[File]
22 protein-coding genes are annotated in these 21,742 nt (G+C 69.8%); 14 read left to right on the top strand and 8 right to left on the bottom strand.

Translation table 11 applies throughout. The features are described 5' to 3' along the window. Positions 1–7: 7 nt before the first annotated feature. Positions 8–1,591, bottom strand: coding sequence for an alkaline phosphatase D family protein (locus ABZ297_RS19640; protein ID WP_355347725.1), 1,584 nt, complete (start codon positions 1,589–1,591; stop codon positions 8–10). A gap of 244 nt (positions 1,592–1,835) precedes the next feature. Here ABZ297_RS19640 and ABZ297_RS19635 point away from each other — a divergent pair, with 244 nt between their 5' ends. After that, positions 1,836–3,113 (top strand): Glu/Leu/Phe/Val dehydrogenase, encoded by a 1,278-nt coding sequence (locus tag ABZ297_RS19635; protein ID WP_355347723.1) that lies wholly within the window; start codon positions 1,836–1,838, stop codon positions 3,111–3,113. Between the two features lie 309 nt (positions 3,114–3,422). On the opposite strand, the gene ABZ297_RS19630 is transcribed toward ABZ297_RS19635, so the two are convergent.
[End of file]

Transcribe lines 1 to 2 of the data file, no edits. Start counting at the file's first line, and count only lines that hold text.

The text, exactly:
22 protein-coding genes are annotated in these 21,742 nt (G+C 69.8%); 14 read left to right on the top strand and 8 right to left on the bottom strand.

Translation table 11 applies throughout. The features are described 5' to 3' along the window. Positions 1–7: 7 nt before the first annotated feature. Positions 8–1,591, bottom strand: coding sequence for an alkaline phosphatase D family protein (locus ABZ297_RS19640; protein ID WP_355347725.1), 1,584 nt, complete (start codon positions 1,589–1,591; stop codon positions 8–10). A gap of 244 nt (positions 1,592–1,835) precedes the next feature. Here ABZ297_RS19640 and ABZ297_RS19635 point away from each other — a divergent pair, with 244 nt between their 5' ends. After that, positions 1,836–3,113 (top strand): Glu/Leu/Phe/Val dehydrogenase, encoded by a 1,278-nt coding sequence (locus tag ABZ297_RS19635; protein ID WP_355347723.1) that lies wholly within the window; start codon positions 1,836–1,838, stop codon positions 3,111–3,113. Between the two features lie 309 nt (positions 3,114–3,422). On the opposite strand, the gene ABZ297_RS19630 is transcribed toward ABZ297_RS19635, so the two are convergent.